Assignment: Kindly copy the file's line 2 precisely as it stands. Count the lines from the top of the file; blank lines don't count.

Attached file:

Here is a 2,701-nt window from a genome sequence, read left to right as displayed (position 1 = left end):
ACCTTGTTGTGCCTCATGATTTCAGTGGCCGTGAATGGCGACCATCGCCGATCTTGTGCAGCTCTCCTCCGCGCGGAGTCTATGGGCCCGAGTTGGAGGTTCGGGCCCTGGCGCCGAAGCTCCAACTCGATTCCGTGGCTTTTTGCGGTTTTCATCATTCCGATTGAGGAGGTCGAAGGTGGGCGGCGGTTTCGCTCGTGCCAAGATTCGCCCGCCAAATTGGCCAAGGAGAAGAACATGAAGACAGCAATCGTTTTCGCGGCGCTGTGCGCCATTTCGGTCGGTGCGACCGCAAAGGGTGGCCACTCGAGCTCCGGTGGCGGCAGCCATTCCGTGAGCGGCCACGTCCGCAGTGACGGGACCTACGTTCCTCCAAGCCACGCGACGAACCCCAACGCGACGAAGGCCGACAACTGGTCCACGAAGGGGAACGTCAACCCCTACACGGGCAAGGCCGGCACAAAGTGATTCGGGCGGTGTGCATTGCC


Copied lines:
ACCTTGTTGTGCCTCATGATTTCAGTGGCCGTGAATGGCGACCATCGCCGATCTTGTGCAGCTCTCCTCCGCGCGGAGTCTATGGGCCCGAGTTGGAGGTTCGGGCCCTGGCGCCGAAGCTCCAACTCGATTCCGTGGCTTTTTGCGGTTTTCATCATTCCGATTGAGGAGGTCGAAGGTGGGCGGCGGTTTCGCTCGTGCCAAGATTCGCCCGCCAAATTGGCCAAGGAGAAGAACATGAAGACAGCAATCGTTTTCGCGGCGCTGTGCGCCATTTCGGTCGGTGCGACCGCAAAGGGTGGCCACTCGAGCTCCGGTGGCGGCAGCCATTCCGTGAGCGGCCACGTCCGCAGTGACGGGACCTACGTTCCTCCAAGCCACGCGACGAACCCCAACGCGACGAAGGCCGACAACTGGTCCACGAAGGGGAACGTCAACCCCTACACGGGCAAGGCCGGCACAAAGTGATTCGGGCGGTGTGCATTGCC